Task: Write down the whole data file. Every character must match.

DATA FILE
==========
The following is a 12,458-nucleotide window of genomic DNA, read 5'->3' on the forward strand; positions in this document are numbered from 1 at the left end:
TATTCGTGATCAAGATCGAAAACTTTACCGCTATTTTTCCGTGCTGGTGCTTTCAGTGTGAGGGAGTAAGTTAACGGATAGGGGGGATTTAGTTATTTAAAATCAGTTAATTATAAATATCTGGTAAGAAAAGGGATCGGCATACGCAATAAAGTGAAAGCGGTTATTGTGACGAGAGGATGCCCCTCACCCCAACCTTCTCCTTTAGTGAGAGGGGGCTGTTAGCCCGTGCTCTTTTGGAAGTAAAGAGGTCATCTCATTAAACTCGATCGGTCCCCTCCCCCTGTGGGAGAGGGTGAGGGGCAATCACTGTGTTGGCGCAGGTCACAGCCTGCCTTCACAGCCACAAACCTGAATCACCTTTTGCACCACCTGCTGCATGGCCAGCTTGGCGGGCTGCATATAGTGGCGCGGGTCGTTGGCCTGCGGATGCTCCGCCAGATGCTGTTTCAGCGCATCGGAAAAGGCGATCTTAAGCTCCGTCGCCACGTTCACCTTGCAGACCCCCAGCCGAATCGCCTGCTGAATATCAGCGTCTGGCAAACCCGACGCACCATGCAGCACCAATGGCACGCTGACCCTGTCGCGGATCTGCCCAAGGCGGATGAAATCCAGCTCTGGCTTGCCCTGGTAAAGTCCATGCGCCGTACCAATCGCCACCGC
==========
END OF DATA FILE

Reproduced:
The following is a 12,458-nucleotide window of genomic DNA, read 5'->3' on the forward strand; positions in this document are numbered from 1 at the left end:
TATTCGTGATCAAGATCGAAAACTTTACCGCTATTTTTCCGTGCTGGTGCTTTCAGTGTGAGGGAGTAAGTTAACGGATAGGGGGGATTTAGTTATTTAAAATCAGTTAATTATAAATATCTGGTAAGAAAAGGGATCGGCATACGCAATAAAGTGAAAGCGGTTATTGTGACGAGAGGATGCCCCTCACCCCAACCTTCTCCTTTAGTGAGAGGGGGCTGTTAGCCCGTGCTCTTTTGGAAGTAAAGAGGTCATCTCATTAAACTCGATCGGTCCCCTCCCCCTGTGGGAGAGGGTGAGGGGCAATCACTGTGTTGGCGCAGGTCACAGCCTGCCTTCACAGCCACAAACCTGAATCACCTTTTGCACCACCTGCTGCATGGCCAGCTTGGCGGGCTGCATATAGTGGCGCGGGTCGTTGGCCTGCGGATGCTCCGCCAGATGCTGTTTCAGCGCATCGGAAAAGGCGATCTTAAGCTCCGTCGCCACGTTCACCTTGCAGACCCCCAGCCGAATCGCCTGCTGAATATCAGCGTCTGGCAAACCCGACGCACCATGCAGCACCAATGGCACGCTGACCCTGTCGCGGATCTGCCCAAGGCGGATGAAATCCAGCTCTGGCTTGCCCTGGTAAAGTCCATGCGCCGTACCAATCGCCACCGC